Serbia:Rules on transfer prices – a step towards improvement of the business environment in Serbia?

, News Serbia Energy

Rendering of the Rules on transfer prices by the Minister of Finance, in July this year, designated that the Ministry of Finance and Economy has completed this round of legislative activity on the improvements in the field of transfer prices in the Republic of Serbia, initiated by the end of the last year by rendering of the amendments to the Law on Corporate Income Tax. Despite its deficiencies, these Rules are certainly a step forward within the procedure of complying of this important field of corporate income tax with the world standards. If the practice in application thereof by the Tax Authority reaches the level of the world standards, Serbia will significantly improve its business environment in the field of taxation of corporations.

Up to date development of regulations on the transfer prices

For years, the rules on transfer prices have been the weakest part of the corporate income tax in the Republic of Serbia. Scarce and incomplete legal regulations, squeezed in only a few articles, which resulted in more questions than replies, have been causing headache to everybody engaging in a commercial activity, especially to those from whom we have frequently expected, and still frequently expect, to, by investing in Serbia, contribute to the development of the country and improvement of the life standard of its citizens – the foreign investors.

In the period before the crisis, while the budget of the Republic of Serbia had been duly filled in, primarily by the money from sale of the companies within the privatization procedure, the Tax Authority, probably being itself aware of the inadequacy of the rules governing the transfer prices, has practically not even controlled the application of these rules. When the crisis occurred and when the inflow to the Serbian budget begun to decrease, the transfer prices have been recognized as the part of the taxation system which could ensure the additional inflow. The Tax Authority has begun to exercise the first controls of application of the rules on transfer prices, in a manner which, justifiably, has been assessed by the taxpayers as very poor. And, while those who had, prior to these controls, been warning of the inadequacy of these rules, could be counted on the fingers of one hand, subsequently, the taxpayers started to request that this field be complied with the rules prevailing in the developed countries of OECD, from which the majority of the companies to which these rules relate originate.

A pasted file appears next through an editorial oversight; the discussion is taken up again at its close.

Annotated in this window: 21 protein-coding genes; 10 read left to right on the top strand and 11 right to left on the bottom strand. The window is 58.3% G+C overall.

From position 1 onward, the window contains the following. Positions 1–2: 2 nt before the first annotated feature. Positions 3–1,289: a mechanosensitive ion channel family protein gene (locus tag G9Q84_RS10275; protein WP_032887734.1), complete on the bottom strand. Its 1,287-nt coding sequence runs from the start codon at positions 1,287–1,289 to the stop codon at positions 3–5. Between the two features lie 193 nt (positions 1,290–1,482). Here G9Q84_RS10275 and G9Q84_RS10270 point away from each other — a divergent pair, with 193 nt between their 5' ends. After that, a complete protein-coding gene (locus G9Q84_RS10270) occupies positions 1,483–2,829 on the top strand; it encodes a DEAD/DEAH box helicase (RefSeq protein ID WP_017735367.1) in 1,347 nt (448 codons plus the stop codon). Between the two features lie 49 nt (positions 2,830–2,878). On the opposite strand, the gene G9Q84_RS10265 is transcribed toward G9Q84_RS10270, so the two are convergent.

The necessity for a more adequate governing of this field was finally recognized last year, by the Ministry of Finance and Economy, and by the end of 2012 the amendments to the Law on Corporate Income Tax were adopted, which was the first positive step forward in more than 10 years. The improvements achieved by these amendments may be divided in three groups. The first group includes defining in detail which company shall be deemed as related for the purpose of application of the rules on transfer prices. The second group includes defining in detail of the manner of calculating the amount to be included in the tax basis, after the difference has been established between the price in the transaction with related party and the arm’s length price. The third group includes introduction of the new, in Serbian tax law so far unknown, methods for establishing of the arm’s length prices, as well as the rules for application thereof. The especially important novelty is the obligation to submit, together with the tax balance, the appropriate documentation as explained hereinafter in more detail.